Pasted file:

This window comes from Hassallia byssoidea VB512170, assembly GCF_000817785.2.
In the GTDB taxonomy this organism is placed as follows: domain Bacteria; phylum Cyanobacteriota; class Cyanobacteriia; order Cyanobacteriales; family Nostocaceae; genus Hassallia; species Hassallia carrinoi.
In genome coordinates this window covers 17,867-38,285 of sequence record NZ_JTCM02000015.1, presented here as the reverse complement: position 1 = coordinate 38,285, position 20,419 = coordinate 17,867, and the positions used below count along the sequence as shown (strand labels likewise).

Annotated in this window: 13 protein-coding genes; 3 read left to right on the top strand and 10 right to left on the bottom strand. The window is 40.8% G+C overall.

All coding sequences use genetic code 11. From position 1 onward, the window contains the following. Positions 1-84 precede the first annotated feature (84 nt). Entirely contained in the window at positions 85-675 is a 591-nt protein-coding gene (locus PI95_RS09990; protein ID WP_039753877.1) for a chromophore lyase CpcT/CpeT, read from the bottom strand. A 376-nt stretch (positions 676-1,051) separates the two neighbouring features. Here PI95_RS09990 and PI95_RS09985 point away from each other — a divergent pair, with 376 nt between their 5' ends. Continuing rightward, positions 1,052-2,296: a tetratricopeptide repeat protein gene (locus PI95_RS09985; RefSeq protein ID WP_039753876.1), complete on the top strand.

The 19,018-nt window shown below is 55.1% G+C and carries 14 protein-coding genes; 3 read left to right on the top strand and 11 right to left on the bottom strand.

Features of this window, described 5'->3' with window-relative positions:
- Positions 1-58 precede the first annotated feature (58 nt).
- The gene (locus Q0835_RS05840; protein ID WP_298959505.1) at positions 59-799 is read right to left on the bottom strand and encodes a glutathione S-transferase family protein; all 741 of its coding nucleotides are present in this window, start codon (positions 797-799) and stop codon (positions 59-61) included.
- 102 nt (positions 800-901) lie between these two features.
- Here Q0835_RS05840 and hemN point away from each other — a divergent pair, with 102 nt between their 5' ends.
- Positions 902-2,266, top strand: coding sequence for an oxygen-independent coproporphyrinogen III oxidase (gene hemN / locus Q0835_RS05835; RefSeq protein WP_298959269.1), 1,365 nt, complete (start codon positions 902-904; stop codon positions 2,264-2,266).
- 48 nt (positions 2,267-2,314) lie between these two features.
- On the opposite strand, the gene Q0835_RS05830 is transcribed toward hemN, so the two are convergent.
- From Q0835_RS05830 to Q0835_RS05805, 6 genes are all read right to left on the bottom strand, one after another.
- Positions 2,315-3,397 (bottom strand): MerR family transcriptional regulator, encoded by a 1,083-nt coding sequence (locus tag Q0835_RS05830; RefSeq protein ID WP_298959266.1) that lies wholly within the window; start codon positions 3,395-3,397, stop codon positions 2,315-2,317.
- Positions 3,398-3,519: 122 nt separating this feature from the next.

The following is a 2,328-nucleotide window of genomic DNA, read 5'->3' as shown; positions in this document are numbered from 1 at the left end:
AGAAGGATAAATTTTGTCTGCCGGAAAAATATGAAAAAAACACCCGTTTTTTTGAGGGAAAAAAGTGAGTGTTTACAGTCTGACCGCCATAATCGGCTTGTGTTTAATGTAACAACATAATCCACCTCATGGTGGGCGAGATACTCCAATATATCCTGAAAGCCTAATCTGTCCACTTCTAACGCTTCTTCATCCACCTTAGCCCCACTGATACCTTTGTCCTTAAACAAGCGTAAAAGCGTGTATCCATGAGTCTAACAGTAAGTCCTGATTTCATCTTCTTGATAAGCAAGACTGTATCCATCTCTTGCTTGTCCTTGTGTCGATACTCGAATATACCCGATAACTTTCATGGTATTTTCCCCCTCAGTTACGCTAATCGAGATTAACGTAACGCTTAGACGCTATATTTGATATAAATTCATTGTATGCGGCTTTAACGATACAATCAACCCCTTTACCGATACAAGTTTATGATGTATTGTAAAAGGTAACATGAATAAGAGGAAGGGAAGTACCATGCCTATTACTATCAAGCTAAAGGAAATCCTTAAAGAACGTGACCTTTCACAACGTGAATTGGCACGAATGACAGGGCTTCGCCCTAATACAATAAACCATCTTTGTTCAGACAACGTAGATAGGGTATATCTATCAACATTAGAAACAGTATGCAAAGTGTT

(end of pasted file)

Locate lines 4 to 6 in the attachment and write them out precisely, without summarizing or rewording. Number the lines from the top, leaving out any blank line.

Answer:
Annotated in this window: 13 protein-coding genes; 3 read left to right on the top strand and 10 right to left on the bottom strand. The window is 40.8% G+C overall.

All coding sequences use genetic code 11. From position 1 onward, the window contains the following. Positions 1-84 precede the first annotated feature (84 nt). Entirely contained in the window at positions 85-675 is a 591-nt protein-coding gene (locus PI95_RS09990; protein ID WP_039753877.1) for a chromophore lyase CpcT/CpeT, read from the bottom strand. A 376-nt stretch (positions 676-1,051) separates the two neighbouring features. Here PI95_RS09990 and PI95_RS09985 point away from each other — a divergent pair, with 376 nt between their 5' ends. Continuing rightward, positions 1,052-2,296: a tetratricopeptide repeat protein gene (locus PI95_RS09985; RefSeq protein ID WP_039753876.1), complete on the top strand.

The 19,018-nt window shown below is 55.1% G+C and carries 14 protein-coding genes; 3 read left to right on the top strand and 11 right to left on the bottom strand.